[show abstract][hide abstract] ABSTRACT: We have demonstrated using immunohistochemistry and in situ hybridization that the calcium-sensing receptor (CaR) is expressed in both villous and extravillous regions of the human placenta. CaR expression was detected in both first trimester and term placentas. In the villous region of the placenta, the CaR was detected in syncytiotrophoblasts and at lower levels in cytotrophoblasts. Local expression of the CaR in the brush border of syncytiotrophoblasts suggests a role for maternal Ca(2+) concentration in the control of transepithelial transport between the mother and fetus. In the extravillous region of the placenta, the CaR was detected in cells forming trophoblast columns in anchoring villi, in close proximity to maternal blood vessels and in transitional cytotrophoblasts. Given the importance of extravillous cytotrophoblasts in the process of uterine invasion and maintenance of placental immune privilege, the CaR represents a possible target by which the maternal extracellular Ca(2+) concentration could promote or maintain placentation. Thus, the results support hypotheses that the CaR contributes to the local control of transplacental calcium transport and to the regulation of placental development.
[show abstract][hide abstract] ABSTRACT: Several families of growth factors have been identified as regulators of cell fate in the developing lens. Members of the fibroblast growth factor family are potent inducers of lens fiber differentiation. Members of the transforming growth factor beta (TGFbeta) family, particularly bone morphogenetic proteins, have also been implicated in various stages of lens and ocular development, including lens induction and lens placode formation. However, at later stages of lens development, TGFbeta family members have been shown to induce pathological changes in lens epithelial cells similar to those seen in forms of human subcapsular cataract. Previous studies have shown that type I and type II TGFbeta receptors, in addition to being expressed in the epithelium, are also expressed in patterns consistent with a role in lens fiber differentiation. In this study we have investigated the consequences of disrupting TGFbeta signaling during lens fiber differentiation by using the mouse alphaA-crystallin promoter to overexpress mutant (kinase deficient), dominant-negative forms of either type I or type II TGFbeta receptors in the lens fibers of transgenic mice. Mice expressing these transgenes had pronounced bilateral nuclear cataracts. The phenotype was characterized by attenuated lens fiber elongation in the cortex and disruption of fiber differentiation, culminating in fiber cell apoptosis and degeneration in the lens nucleus. Inhibition of TGFbeta signaling resulted in altered expression patterns of the fiber-specific proteins, alpha-crystallin, filensin, phakinin and MIP. In addition, in an in vitro assay of cell migration, explanted lens cells from transgenic mice showed impaired migration on laminin and a lack of actin filament assembly, compared with cells from wild-type mice. These results indicate that TGFbeta signaling is a key event during fiber differentiation and is required for completion of terminal differentiation.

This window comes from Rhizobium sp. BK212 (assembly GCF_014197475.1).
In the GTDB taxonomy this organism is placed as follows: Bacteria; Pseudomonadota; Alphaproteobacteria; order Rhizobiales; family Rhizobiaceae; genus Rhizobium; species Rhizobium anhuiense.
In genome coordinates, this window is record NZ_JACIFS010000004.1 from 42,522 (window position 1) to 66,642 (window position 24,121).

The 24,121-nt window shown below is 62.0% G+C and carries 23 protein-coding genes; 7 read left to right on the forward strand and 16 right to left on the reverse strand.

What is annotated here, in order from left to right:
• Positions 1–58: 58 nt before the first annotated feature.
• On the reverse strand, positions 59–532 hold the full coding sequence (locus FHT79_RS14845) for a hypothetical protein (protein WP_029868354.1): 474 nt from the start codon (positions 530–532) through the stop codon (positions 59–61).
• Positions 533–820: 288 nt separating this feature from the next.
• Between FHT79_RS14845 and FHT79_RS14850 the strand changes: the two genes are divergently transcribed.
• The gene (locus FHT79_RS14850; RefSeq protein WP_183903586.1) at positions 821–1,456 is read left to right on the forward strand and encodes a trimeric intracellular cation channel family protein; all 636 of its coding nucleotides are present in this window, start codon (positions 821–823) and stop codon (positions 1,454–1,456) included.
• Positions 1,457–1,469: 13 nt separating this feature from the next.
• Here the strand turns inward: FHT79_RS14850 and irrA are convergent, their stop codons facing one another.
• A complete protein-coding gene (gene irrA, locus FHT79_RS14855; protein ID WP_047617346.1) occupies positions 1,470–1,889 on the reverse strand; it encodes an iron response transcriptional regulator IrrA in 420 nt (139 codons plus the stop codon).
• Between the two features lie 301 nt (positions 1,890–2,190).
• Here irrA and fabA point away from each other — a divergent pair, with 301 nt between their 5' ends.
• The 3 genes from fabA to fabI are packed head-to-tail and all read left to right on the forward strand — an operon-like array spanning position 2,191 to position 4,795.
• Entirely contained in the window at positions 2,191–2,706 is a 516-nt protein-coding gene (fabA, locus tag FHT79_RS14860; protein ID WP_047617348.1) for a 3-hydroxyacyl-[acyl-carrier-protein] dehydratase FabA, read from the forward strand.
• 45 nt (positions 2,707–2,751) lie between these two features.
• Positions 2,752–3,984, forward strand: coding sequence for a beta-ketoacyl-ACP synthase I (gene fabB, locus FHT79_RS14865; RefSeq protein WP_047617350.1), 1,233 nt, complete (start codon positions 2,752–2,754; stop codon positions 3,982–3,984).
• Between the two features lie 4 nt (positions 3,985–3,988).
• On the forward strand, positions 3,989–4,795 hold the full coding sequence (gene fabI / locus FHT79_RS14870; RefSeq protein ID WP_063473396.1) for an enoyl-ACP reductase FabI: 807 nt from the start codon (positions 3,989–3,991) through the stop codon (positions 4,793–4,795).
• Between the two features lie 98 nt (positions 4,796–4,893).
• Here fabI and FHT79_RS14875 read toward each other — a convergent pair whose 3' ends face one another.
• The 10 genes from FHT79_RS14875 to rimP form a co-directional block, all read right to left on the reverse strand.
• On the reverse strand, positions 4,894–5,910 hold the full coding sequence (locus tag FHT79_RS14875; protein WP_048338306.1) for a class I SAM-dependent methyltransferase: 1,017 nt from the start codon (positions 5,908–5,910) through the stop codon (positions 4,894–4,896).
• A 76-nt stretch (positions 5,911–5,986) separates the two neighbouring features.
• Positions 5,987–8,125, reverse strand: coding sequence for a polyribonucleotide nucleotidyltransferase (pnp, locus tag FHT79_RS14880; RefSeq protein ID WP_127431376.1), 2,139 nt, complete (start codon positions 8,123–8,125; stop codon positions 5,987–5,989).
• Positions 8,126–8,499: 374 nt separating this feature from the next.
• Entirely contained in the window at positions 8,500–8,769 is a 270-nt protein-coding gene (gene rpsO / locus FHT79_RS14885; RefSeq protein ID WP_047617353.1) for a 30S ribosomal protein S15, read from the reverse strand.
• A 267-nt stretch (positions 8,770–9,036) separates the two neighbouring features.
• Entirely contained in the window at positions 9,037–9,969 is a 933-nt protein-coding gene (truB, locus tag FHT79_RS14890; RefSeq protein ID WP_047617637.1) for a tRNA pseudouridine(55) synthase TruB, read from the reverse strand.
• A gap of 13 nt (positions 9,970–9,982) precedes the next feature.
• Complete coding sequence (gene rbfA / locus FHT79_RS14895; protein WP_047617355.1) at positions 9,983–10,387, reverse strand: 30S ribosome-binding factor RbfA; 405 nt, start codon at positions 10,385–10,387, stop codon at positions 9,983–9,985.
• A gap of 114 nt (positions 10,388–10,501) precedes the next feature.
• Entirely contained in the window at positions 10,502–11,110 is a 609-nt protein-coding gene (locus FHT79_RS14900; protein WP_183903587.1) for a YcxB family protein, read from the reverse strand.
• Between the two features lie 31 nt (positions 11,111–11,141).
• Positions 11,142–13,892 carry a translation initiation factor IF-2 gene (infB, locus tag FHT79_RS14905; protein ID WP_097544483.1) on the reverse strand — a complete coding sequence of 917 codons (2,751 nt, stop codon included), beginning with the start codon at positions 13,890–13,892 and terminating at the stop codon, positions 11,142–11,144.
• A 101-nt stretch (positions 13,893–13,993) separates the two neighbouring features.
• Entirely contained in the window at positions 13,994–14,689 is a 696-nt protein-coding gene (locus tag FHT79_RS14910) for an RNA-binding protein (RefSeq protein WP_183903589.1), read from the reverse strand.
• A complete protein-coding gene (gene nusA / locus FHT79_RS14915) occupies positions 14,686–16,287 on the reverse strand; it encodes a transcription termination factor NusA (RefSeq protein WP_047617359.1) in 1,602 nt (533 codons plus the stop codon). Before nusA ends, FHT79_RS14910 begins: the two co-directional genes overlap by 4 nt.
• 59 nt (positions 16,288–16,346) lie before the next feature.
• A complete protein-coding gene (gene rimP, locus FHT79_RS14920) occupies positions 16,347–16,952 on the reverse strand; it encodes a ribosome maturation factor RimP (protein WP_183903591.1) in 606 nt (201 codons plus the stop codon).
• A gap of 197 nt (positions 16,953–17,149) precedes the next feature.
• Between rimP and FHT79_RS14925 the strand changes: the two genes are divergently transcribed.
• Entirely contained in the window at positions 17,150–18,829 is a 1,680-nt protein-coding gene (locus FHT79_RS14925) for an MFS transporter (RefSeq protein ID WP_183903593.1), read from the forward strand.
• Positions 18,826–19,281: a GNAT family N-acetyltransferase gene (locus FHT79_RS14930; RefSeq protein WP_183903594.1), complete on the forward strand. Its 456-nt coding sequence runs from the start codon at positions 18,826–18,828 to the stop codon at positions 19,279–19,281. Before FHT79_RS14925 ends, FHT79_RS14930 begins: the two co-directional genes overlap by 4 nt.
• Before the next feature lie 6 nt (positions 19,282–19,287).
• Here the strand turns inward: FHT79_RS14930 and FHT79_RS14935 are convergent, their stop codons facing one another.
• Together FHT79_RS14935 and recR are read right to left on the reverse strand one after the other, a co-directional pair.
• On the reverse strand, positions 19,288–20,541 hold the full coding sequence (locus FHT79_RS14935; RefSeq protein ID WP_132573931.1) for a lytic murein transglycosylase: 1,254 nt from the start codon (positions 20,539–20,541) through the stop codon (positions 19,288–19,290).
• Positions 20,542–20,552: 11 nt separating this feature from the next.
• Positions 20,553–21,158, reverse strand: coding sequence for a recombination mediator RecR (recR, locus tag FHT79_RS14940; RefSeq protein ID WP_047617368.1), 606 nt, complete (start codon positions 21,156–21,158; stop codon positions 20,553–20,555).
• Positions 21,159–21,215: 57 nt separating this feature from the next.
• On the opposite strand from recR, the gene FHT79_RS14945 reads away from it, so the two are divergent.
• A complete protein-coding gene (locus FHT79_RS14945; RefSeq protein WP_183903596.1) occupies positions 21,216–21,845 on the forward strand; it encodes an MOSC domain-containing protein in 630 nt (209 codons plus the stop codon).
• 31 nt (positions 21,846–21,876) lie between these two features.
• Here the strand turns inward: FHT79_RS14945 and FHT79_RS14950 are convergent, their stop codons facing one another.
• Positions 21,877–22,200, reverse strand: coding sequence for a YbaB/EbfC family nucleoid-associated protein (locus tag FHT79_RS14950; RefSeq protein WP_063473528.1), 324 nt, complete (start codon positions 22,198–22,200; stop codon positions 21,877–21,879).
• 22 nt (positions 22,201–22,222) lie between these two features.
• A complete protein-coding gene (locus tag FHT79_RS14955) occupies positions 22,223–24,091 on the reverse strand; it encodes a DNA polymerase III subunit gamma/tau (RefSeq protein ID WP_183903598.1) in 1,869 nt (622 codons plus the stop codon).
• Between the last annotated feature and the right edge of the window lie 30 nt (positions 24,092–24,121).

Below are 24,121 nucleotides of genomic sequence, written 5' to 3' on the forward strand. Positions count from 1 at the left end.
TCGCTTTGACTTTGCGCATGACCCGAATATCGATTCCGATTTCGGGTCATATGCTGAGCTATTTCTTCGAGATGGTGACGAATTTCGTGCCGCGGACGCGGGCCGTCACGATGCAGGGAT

Development 11/2001; 128(20):3995-4010. · 6.21 Impact Factor
[show abstract][hide abstract] ABSTRACT: TGFbeta induces changes characteristic of some forms of cataract. However, the responsiveness of lens epithelial cells to TGFbeta is age-dependent; weanling and adult, but not neonatal, lens epithelial cells respond. This study investigated TGFbeta receptor (TbetaRI and TbetaRII) expression during rat lens development and the effects of FGF-2 on TGFbeta responsiveness and TbetaR expression. Immunofluorescence, immunoblotting, RT-PCR and in situ hybridization were used to examine the spatio-temporal expression patterns of TbetaR. Lens explants were used to investigate the effects of FGF-2 on TGFbeta responsiveness and TbetaR expression. In the lens epithelium, little or no immunoreactivity was detected at P3 but at P21 there was distinct reactivity for TbetaRI and TbetaRII. Reactivity for both receptors was also found in the differentiating fibers in the transitional zone and cortex at both ages. Western blotting of lens membrane extracts identified multiple molecular weight forms of TbetaRI (30, 50, 90 kDa) and TbetaRII (70-120 kDa). In situ hybridization with a rat probe for Alk5 (TbetaRI) showed that the lens expresses Alk5 mRNA in epithelium and fibers throughout development. A rat TbetaRII probe revealed distinct expression of a TbetaRII mRNA in lens fibers throughout development and in the lens epithelium at P21 but not at P3. In vitro studies showed that lens epithelial explants from P9 rats did not undergo cataractous changes in response to TGFbeta but P13 explants did. Addition of FGF-2 to P9 explants induced increased TbetaR immunoreactivity and enhanced the competency of lens epithelial cells to respond to TGFbeta. These data indicate that the overall increased expression of TGFbeta receptors in lens epithelium during postnatal development (P3-P21) underlies an age-related change in TGFbeta responsiveness. The results also suggest that lens cells may express multiple forms of TbetaR. Expression of TbetaR in lens fibers throughout lens development and the induction of enhanced TbetaR expression by FGF suggest a role for TGFbeta signaling during FGF-induced responses and fiber differentiation.
Experimental Eye Research 07/2001; 72(6):649-59. · 3.03 Impact Factor